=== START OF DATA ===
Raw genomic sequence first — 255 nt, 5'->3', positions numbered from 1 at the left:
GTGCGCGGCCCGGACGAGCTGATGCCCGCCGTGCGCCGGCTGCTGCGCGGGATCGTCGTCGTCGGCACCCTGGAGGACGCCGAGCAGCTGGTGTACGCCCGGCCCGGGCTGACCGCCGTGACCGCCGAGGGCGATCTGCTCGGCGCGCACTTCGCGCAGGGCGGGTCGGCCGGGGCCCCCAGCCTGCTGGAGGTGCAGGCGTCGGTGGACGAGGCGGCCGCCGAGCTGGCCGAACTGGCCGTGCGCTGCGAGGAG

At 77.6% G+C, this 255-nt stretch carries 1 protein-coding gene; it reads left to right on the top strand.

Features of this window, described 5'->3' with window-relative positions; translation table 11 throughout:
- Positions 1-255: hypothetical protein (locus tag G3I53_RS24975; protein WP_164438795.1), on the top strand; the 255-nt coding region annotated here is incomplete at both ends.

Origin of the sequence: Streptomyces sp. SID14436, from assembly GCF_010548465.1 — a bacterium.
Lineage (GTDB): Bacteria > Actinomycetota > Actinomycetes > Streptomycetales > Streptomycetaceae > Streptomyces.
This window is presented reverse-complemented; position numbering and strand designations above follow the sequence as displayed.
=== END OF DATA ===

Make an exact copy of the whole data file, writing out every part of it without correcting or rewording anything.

Raw genomic sequence first — 255 nt, 5'->3', positions numbered from 1 at the left:
GTGCGCGGCCCGGACGAGCTGATGCCCGCCGTGCGCCGGCTGCTGCGCGGGATCGTCGTCGTCGGCACCCTGGAGGACGCCGAGCAGCTGGTGTACGCCCGGCCCGGGCTGACCGCCGTGACCGCCGAGGGCGATCTGCTCGGCGCGCACTTCGCGCAGGGCGGGTCGGCCGGGGCCCCCAGCCTGCTGGAGGTGCAGGCGTCGGTGGACGAGGCGGCCGCCGAGCTGGCCGAACTGGCCGTGCGCTGCGAGGAG

At 77.6% G+C, this 255-nt stretch carries 1 protein-coding gene; it reads left to right on the top strand.

Features of this window, described 5'->3' with window-relative positions; translation table 11 throughout:
- Positions 1-255: hypothetical protein (locus tag G3I53_RS24975; protein WP_164438795.1), on the top strand; the 255-nt coding region annotated here is incomplete at both ends.

Origin of the sequence: Streptomyces sp. SID14436, from assembly GCF_010548465.1 — a bacterium.
Lineage (GTDB): Bacteria > Actinomycetota > Actinomycetes > Streptomycetales > Streptomycetaceae > Streptomyces.
This window is presented reverse-complemented; position numbering and strand designations above follow the sequence as displayed.